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Is the food industry missing a major food safety risk? A look at intake of food chemicals other than by oral ingestion

Published: 2 Dec 2014

By Tony Zipper (C Chem, ARMIT (App.Chem.), FAIFST, FRACI, FoodLegal Food Chemist)

FoodLegal Lawyers and Consultants

© Lawmedia Pty Ltd, December 2014


A recent article published by the Journal of the American Medical Association reported the results of a literature review which held certain chemicals to pose a public health risk when inhaled. Many of these same chemicals are permitted to be added to food or oral ingestion without much regulation. But, as this article illustrates, there are considerable opportunities for food chemicals to be absorbed into the human body by means other than ingestion. This article queries whether ingestion should be the only accepted means of food intake when food regulators prescribe acceptable levels of food chemicals.

Does food law consider intake other than oral ingestion?

The Australia New Zealand Food Standards Code (the Food Standards Code) references its definition of ‘food’ from Food Standards Australia New Zealand Act 1991 and then Section 5 of the same legislation utilizes the word “consumption” which is used to describe the act of ‘eating, drinking, devouring’ (Macquarie Dictionary). The Food Standards Code does not define the term “consumption”, nor any of its synonyms.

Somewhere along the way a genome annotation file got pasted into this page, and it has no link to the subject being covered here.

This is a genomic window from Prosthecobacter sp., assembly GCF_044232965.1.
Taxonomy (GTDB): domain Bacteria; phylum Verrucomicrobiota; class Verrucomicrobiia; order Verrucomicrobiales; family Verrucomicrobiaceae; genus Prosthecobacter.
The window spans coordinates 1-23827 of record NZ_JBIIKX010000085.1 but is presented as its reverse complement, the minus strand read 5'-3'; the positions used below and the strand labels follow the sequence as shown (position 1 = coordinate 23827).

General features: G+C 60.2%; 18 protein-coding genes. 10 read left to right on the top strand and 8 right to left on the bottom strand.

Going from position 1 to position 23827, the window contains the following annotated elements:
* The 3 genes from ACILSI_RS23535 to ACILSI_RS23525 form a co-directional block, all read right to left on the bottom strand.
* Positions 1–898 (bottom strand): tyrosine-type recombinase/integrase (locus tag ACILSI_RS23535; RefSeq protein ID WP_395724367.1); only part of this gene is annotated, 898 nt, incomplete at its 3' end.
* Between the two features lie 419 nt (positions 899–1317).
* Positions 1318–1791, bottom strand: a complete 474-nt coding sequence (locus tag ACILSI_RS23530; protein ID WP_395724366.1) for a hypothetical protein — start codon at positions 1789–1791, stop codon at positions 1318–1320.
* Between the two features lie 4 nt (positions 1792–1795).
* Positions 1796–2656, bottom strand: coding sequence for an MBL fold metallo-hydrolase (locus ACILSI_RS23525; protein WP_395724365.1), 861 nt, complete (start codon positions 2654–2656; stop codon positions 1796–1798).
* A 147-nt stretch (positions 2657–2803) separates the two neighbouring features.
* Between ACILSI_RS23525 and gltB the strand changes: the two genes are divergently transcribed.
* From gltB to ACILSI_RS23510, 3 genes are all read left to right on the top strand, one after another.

The Food Standards Code also tends to ignore ‘odour’ / ‘aroma’ one of the 5 basic senses (taste, smell, touch, sight, hearing) used by humans in their appreciation of food. The major references to ‘odour’ in the Food Standards Code are in Standard 1.3.1 Schedule 5 where a ‘Flavouring’ is described by reference to “taste or odour”, and a ‘Flavour Enhancer’ which includes “taste and/or odour”.

Yet, despite these narrow definitions for ‘food’ or ‘flavour’ or ‘consumption’ when used by regulators and food scientists working with the Food Standards Code, it is now clearer that the human body can ingest, inhale, absorb, etc substances that are defined as ‘food’ by the Food Standards Code, or substances that are part of medicines as permitted by the Therapeutics Goods Administration (TGA) or ingredients in cosmetics using materials from a permitted list, apart from being substances that are loosely regulated, if at all.

It is irrelevant whether these substances have any nutrient, medical or aesthetic value when they enter the body either through the digestive system or are otherwise assimilated internally.